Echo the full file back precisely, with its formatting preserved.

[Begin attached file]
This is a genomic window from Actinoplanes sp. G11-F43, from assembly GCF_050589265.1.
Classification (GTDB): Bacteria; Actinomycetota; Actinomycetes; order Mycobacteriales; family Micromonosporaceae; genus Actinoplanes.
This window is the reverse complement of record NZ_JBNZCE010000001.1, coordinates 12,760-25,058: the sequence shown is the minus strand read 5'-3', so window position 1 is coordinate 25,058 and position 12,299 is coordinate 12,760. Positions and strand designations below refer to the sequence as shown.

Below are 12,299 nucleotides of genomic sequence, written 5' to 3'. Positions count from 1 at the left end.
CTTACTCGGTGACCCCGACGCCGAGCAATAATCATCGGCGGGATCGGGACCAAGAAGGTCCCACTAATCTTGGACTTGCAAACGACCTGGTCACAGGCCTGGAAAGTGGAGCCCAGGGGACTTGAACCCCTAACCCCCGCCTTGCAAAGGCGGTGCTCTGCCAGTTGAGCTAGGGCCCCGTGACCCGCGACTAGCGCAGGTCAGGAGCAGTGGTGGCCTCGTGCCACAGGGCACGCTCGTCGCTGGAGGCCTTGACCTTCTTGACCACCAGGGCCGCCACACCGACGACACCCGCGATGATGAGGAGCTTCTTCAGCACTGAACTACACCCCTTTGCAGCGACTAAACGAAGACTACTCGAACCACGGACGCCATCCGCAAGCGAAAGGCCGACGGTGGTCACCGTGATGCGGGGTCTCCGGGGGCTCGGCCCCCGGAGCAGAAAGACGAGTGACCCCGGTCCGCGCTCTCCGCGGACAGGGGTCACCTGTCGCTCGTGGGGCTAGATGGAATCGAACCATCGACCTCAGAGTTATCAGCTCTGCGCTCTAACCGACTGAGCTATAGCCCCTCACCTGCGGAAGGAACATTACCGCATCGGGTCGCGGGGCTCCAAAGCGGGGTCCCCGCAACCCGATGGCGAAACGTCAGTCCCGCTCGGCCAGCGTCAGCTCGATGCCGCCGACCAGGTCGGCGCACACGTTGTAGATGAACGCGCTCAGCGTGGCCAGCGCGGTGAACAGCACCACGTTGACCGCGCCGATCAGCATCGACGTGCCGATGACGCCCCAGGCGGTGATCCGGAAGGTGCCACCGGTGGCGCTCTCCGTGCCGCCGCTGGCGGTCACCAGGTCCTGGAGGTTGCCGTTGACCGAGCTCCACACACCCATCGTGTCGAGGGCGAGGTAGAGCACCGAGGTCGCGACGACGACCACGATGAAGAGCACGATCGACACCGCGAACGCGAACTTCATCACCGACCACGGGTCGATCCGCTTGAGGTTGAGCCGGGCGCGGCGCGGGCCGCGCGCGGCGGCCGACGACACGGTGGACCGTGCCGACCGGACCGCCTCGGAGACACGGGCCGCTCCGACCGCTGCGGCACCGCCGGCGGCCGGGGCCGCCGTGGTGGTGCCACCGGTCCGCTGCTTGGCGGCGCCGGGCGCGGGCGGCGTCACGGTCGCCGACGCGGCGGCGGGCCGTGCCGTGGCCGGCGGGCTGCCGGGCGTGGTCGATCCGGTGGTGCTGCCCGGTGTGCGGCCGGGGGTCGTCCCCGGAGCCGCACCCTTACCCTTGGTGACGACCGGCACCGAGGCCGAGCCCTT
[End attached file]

This is a genomic window from Actinoplanes sp. G11-F43, from assembly GCF_050589265.1.
Classification (GTDB): Bacteria; Actinomycetota; Actinomycetes; order Mycobacteriales; family Micromonosporaceae; genus Actinoplanes.
This window is the reverse complement of record NZ_JBNZCE010000001.1, coordinates 12,760-25,058: the sequence shown is the minus strand read 5'-3', so window position 1 is coordinate 25,058 and position 12,299 is coordinate 12,760. Positions and strand designations below refer to the sequence as shown.

Below are 12,299 nucleotides of genomic sequence, written 5' to 3'. Positions count from 1 at the left end.
CTTACTCGGTGACCCCGACGCCGAGCAATAATCATCGGCGGGATCGGGACCAAGAAGGTCCCACTAATCTTGGACTTGCAAACGACCTGGTCACAGGCCTGGAAAGTGGAGCCCAGGGGACTTGAACCCCTAACCCCCGCCTTGCAAAGGCGGTGCTCTGCCAGTTGAGCTAGGGCCCCGTGACCCGCGACTAGCGCAGGTCAGGAGCAGTGGTGGCCTCGTGCCACAGGGCACGCTCGTCGCTGGAGGCCTTGACCTTCTTGACCACCAGGGCCGCCACACCGACGACACCCGCGATGATGAGGAGCTTCTTCAGCACTGAACTACACCCCTTTGCAGCGACTAAACGAAGACTACTCGAACCACGGACGCCATCCGCAAGCGAAAGGCCGACGGTGGTCACCGTGATGCGGGGTCTCCGGGGGCTCGGCCCCCGGAGCAGAAAGACGAGTGACCCCGGTCCGCGCTCTCCGCGGACAGGGGTCACCTGTCGCTCGTGGGGCTAGATGGAATCGAACCATCGACCTCAGAGTTATCAGCTCTGCGCTCTAACCGACTGAGCTATAGCCCCTCACCTGCGGAAGGAACATTACCGCATCGGGTCGCGGGGCTCCAAAGCGGGGTCCCCGCAACCCGATGGCGAAACGTCAGTCCCGCTCGGCCAGCGTCAGCTCGATGCCGCCGACCAGGTCGGCGCACACGTTGTAGATGAACGCGCTCAGCGTGGCCAGCGCGGTGAACAGCACCACGTTGACCGCGCCGATCAGCATCGACGTGCCGATGACGCCCCAGGCGGTGATCCGGAAGGTGCCACCGGTGGCGCTCTCCGTGCCGCCGCTGGCGGTCACCAGGTCCTGGAGGTTGCCGTTGACCGAGCTCCACACACCCATCGTGTCGAGGGCGAGGTAGAGCACCGAGGTCGCGACGACGACCACGATGAAGAGCACGATCGACACCGCGAACGCGAACTTCATCACCGACCACGGGTCGATCCGCTTGAGGTTGAGCCGGGCGCGGCGCGGGCCGCGCGCGGCGGCCGACGACACGGTGGACCGTGCCGACCGGACCGCCTCGGAGACACGGGCCGCTCCGACCGCTGCGGCACCGCCGGCGGCCGGGGCCGCCGTGGTGGTGCCACCGGTCCGCTGCTTGGCGGCGCCGGGCGCGGGCGGCGTCACGGTCGCCGACGCGGCGGCGGGCCGTGCCGTGGCCGGCGGGCTGCCGGGCGTGGTCGATCCGGTGGTGCTGCCCGGTGTGCGGCCGGGGGTCGTCCCCGGAGCCGCACCCTTACCCTTGGTGACGACCGGCACCGAGGCCGAGCCCTT